An illustration of anecdotal vs. statistical

Despite our best efforts, we often confuse anecdotal vs. statistical evidence. Things that we observe in our immediate area may not be reflective of what is going on in the world as a whole.

I just fell victim to this confusion this morning, when I spotted a Matt Egan CNN Business article on my LinkedIn feed.

The title of the article: “From Exxon to Charles Schwab, white-collar job cuts are mounting.” Egan’s first paragraph:

The pandemic has wiped out millions of mostly low-income jobs in hotels, restaurants, retail and other hard-hit corners of the economy. Now, the pink slips are spreading to higher-paid office workers.

As I read this, I immediately took exception to the word “Now” in the final sentence. Where has Egan been during the last few months, I thought. After all, my own pink slip was received several months ago, and during the summer my LinkedIn feed was filled with others receiving pink slips – ironically, including employees of LinkedIn itself. Certainly these data points that I have observed around me indicate that the white collar world was hurting long before “now.”

Then Egan threw a statistic into the article.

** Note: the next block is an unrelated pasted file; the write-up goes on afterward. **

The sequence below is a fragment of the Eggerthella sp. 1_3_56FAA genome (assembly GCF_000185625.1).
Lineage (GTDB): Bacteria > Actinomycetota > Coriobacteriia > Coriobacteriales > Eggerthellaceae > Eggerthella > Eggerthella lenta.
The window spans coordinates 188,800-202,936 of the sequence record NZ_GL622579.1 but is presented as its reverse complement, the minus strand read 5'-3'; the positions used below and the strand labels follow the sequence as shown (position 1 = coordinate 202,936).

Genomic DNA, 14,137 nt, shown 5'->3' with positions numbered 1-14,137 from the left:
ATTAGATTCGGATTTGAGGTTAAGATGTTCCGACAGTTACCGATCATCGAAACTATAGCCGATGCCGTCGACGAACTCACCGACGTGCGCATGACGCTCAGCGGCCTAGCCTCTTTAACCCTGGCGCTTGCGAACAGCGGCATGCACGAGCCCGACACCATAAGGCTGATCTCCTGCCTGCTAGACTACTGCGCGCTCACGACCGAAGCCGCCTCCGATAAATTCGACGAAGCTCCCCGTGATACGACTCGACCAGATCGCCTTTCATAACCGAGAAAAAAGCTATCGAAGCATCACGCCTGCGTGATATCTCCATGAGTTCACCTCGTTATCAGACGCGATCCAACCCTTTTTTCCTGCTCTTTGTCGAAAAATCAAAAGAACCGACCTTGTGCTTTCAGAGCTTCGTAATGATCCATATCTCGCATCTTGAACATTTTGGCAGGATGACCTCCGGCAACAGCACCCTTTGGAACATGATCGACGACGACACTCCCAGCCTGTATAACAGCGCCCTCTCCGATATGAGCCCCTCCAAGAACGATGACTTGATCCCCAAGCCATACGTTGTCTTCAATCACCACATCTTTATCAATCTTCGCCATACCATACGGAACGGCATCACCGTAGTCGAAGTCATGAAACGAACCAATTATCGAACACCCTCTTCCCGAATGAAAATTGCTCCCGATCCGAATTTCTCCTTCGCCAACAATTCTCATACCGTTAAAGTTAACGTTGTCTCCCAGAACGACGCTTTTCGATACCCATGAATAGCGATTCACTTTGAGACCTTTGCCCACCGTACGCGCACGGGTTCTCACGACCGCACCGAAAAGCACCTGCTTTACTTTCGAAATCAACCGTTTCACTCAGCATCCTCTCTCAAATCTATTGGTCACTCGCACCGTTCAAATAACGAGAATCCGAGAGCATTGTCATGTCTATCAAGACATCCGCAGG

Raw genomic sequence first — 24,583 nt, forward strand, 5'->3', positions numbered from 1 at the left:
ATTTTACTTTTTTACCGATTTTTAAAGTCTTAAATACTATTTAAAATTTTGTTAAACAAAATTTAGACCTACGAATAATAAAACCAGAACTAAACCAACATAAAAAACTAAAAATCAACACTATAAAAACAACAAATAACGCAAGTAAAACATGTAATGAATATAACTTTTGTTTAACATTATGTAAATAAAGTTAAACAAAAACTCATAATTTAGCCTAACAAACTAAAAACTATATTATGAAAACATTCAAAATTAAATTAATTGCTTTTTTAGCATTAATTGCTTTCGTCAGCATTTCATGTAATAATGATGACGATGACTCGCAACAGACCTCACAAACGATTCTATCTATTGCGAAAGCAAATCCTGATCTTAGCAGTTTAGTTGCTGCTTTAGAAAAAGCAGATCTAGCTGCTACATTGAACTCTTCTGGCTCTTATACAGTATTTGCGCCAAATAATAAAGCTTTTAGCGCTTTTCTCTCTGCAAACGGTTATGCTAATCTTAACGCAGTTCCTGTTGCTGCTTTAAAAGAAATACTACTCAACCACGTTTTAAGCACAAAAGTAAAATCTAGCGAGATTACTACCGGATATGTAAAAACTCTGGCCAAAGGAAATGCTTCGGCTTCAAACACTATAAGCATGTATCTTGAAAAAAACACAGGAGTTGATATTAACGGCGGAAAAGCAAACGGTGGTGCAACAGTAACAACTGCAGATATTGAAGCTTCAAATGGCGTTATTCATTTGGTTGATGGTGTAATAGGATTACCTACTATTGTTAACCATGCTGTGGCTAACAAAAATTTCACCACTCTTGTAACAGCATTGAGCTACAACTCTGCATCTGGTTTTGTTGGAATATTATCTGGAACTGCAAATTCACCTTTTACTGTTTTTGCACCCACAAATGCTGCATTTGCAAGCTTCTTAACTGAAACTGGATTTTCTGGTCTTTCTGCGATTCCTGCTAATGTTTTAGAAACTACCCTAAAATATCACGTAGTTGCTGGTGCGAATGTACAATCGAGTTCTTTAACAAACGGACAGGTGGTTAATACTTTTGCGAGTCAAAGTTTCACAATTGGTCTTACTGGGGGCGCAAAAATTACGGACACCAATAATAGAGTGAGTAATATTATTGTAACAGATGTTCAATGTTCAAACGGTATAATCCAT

Nearly 40% of low-income workers lost their jobs in March, according to the Federal Reserve.

And that illustrated what truly happened to the blue collar jobs, vs. what happened to the white collar jobs.

Amazon did not lay off 40% of its white collar workforce in March. My own former company did not lay off 40% of its white collar workers in March. For the most part, the white collar companies did things such as send people home to work, and cut travel as much as possible.

In fact, when the first stimulus check came in the spring, I thought to myself, what am I going to do with this? I have a good company job. (I ended up using part of it to install a home mesh network, something that I’m really thankful for these days.)

So, despite my early negative reaction, it turned out Matt Egan was right. White collar positions HAVE been spared in a relative sense over the last few months.

We will see what happens during the next few months.

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